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Lindbergh Takes on Special Olympics

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Lindbergh Takes on Special Olympics

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Students don’t realize the impact they have on others’ lives. From small gestures and compliments, embodying these characteristics comes events such as The Special Olympics. Each year, students participate in these games, meet others, and have fun. But what comes after that? Do these students realize the lasting impression this day leaves? Or do they simply forget about it?

         Students take for granted how much time planning out events like this take. It takes the whole day for the seniors involved in Special Olympics to participate, so how much time did it really take?

         “This event took hours upon hours, all of student council puts tons of time into organizing each person and making sure each kid feels important,” Erica Reid (11) said.

         Not to mention, STUCO had to prepare that morning making sure everything was perfect.

         “STUCO got to school at seven in the morning, then we set up until the event started at ten thirty, and we set up the concession stands, Victory Village, all the team signs,” Natalie Gibson (12) said.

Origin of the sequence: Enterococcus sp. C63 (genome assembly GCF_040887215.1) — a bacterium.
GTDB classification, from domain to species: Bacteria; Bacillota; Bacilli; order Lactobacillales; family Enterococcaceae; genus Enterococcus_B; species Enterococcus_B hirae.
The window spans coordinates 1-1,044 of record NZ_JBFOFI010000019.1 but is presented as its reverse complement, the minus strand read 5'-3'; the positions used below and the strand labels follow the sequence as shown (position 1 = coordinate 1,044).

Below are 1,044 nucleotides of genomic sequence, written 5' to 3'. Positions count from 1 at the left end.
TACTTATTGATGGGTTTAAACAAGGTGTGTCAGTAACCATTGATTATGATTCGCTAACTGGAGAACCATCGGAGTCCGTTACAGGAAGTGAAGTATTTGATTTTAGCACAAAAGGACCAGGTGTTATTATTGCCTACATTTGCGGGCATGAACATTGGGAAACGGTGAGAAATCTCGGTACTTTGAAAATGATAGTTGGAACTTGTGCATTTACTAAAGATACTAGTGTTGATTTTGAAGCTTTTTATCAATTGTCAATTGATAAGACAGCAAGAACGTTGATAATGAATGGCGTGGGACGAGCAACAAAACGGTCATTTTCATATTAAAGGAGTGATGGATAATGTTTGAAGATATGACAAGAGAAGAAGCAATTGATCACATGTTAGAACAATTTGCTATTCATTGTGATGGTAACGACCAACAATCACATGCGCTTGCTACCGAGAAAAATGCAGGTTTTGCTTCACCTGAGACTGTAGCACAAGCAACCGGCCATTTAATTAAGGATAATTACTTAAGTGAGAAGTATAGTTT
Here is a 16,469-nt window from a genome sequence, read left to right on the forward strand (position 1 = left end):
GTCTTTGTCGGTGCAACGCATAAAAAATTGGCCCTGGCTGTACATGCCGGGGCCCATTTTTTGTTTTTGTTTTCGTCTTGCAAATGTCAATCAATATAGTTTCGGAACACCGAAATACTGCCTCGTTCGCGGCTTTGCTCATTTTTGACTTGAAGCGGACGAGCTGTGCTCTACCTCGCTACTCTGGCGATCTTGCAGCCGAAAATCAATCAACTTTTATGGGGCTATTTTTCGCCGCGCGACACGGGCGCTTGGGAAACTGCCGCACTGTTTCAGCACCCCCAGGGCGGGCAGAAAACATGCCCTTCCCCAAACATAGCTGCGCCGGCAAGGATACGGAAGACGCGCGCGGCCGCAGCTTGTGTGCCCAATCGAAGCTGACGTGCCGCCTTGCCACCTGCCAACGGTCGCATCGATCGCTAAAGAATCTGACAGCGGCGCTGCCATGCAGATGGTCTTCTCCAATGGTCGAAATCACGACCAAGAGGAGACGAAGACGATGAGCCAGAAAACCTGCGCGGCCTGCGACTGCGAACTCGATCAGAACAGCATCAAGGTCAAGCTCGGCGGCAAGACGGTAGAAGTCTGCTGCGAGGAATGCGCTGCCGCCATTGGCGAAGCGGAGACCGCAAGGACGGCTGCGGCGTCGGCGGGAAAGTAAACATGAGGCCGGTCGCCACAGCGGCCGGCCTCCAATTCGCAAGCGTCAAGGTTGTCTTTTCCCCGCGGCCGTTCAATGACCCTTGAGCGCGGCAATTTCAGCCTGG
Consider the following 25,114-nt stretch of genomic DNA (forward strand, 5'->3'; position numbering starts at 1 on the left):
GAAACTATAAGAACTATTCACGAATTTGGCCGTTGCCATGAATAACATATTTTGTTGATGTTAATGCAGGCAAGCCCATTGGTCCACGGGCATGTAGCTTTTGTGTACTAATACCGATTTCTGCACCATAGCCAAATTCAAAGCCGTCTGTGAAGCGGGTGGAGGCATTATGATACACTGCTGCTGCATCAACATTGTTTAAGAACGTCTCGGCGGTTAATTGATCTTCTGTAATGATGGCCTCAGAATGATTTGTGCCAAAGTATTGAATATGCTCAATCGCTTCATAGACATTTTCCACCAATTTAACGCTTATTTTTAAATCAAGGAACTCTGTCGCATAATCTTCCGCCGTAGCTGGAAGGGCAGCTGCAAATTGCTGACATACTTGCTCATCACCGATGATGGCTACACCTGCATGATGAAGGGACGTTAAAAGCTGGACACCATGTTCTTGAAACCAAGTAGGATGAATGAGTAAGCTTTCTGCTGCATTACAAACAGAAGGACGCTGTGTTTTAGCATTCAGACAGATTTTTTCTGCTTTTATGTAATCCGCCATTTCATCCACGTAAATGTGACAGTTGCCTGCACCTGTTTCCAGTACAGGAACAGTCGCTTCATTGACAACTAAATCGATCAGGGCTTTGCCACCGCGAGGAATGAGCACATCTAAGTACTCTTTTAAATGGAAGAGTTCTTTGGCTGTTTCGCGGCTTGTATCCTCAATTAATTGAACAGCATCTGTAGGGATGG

Overall,STUCO is a really important component to the Special Olympics. The other half that is necessary to create this event is obvious. The students who actually participate, whether they realize it or not, students are what makes this day so special. In fact, what makes this day so special is creating the bond between the seniors and the buddies they are paired with.

         “The biggest takeaway from Special Olympics is being able to be with that buddy, and having that one-on-one connection. It’s not only a special day for the athletes in the Special Olympics, but for the seniors who participate,” Maddie Boccardi (12) said.

         Specifically, students should be proud of the success of this event. Each year more and more students are moved by this event and many others that LHS takes on. These students shouldn’t carelessly participate, but instead do them to make new friends and share connections.

         “Students should care to participate because it’s a day spent thinking about other people’s feelings and not themselves, so it makes the athletes there feel special, and it allows our students to be able to care for them and have a fun day,” Kate Wynveen (12) said.

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Lindbergh Takes on Special Olympics